the students will collaborate with me in telling the story of the exhibition and create a digital catalog. my vision is to provide more context for the film thru this exhibition but also to create and display beautiful art.
thank u to the @huntingtonhistoricalsociety and stephanie gotard in particular for being my community partner. thank u stony brook faculty for setting the internships up. and thank u huntington arts council for facilitating every facet of getting a nysca grant for this project.
“I want Africanist anthropologists to write about the coronation in England in the same ethnographic language they use to write about African cultural practices.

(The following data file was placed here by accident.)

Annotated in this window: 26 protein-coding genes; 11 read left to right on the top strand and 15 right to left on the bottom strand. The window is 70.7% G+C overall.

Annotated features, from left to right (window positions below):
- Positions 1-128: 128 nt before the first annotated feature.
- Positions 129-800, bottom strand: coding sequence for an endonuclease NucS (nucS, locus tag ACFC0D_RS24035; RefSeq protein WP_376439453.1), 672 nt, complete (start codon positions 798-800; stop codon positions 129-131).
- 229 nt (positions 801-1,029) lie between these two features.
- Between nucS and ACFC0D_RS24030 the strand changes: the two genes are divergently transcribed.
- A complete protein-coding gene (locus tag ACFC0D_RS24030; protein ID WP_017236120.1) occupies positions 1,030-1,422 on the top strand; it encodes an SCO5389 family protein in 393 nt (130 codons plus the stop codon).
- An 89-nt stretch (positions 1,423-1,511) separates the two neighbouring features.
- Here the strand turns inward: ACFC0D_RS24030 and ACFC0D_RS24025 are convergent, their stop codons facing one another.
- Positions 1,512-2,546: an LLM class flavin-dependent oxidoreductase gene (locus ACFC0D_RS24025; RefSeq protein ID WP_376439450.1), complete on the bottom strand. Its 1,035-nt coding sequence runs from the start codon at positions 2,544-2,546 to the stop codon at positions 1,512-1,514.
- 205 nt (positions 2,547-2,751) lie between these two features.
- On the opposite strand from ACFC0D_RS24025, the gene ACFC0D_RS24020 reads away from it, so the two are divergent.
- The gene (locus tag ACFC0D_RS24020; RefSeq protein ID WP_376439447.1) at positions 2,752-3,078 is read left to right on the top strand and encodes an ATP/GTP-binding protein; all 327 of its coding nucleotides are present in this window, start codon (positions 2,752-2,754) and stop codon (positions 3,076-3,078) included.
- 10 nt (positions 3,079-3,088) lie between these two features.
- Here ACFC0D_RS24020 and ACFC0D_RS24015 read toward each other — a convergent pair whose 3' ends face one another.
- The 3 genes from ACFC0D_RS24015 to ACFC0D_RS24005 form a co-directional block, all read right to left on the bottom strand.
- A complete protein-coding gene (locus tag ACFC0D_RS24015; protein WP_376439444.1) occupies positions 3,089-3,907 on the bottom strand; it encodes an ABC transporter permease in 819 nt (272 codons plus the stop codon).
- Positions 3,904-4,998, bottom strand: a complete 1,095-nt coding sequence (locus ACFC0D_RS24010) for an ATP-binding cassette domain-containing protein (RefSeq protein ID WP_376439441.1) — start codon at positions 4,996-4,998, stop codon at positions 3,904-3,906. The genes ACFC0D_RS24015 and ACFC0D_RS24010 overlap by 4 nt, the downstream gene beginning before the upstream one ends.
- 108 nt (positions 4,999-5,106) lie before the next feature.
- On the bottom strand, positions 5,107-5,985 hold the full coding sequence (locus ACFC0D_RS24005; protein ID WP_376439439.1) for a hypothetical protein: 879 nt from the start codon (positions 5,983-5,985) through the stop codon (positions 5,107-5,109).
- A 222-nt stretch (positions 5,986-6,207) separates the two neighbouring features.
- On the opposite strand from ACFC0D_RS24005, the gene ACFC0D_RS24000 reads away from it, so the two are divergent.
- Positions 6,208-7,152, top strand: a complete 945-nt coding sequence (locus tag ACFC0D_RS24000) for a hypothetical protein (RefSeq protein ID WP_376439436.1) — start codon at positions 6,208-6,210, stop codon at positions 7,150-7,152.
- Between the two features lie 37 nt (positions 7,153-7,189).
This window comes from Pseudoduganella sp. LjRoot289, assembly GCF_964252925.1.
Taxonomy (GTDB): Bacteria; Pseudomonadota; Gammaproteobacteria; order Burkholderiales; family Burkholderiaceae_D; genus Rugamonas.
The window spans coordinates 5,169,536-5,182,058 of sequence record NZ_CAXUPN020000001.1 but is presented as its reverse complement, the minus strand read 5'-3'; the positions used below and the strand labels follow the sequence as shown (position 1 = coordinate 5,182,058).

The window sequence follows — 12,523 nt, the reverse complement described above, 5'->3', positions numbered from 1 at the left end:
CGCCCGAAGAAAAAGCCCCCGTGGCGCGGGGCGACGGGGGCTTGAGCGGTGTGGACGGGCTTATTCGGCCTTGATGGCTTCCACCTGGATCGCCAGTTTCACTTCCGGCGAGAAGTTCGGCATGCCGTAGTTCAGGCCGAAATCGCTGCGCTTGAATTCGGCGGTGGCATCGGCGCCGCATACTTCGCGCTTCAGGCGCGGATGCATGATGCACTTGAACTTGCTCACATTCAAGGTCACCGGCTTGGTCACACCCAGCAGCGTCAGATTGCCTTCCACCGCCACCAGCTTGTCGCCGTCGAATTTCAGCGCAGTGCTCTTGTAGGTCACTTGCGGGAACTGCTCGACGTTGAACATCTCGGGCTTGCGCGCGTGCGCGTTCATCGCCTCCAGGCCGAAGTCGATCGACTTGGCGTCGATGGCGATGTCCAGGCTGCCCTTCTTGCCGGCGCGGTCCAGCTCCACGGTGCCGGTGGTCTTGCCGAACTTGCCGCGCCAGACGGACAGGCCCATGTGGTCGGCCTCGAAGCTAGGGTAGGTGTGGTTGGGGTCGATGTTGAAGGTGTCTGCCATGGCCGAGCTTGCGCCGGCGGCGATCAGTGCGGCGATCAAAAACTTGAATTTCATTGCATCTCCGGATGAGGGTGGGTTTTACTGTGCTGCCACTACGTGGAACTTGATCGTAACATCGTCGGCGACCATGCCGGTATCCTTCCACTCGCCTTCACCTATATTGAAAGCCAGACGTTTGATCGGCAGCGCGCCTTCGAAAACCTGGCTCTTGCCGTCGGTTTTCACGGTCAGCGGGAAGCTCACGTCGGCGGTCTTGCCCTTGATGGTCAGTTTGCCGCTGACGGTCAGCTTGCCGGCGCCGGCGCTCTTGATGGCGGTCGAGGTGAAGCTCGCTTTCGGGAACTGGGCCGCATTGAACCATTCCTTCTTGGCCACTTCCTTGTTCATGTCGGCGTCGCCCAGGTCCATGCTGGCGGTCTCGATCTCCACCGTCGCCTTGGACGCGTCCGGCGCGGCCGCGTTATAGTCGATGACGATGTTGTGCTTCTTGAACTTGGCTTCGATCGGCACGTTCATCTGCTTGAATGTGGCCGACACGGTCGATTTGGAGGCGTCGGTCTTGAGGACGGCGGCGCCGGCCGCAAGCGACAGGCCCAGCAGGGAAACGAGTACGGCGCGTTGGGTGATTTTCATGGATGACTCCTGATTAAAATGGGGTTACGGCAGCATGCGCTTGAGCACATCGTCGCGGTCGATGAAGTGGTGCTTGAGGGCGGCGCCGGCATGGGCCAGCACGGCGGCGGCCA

You watch this spectacle in England celebrating one of the most vicious and genocidal empires and you wonder if there will ever be justice in this world.”
—JP@grosmorne29 on Twitter
BTW the pendant in the necklace worn by all British queens at their coronation since Victoria, was stolen from Lahore (my city of birth) along with everything else in the Lahore treasury. It’s called the Lahore diamond. An apt symbol of how most European wealth (remember the Golden Age or la Belle Epoque?) comes from looting, whether it be piracy, slavery or colonialism.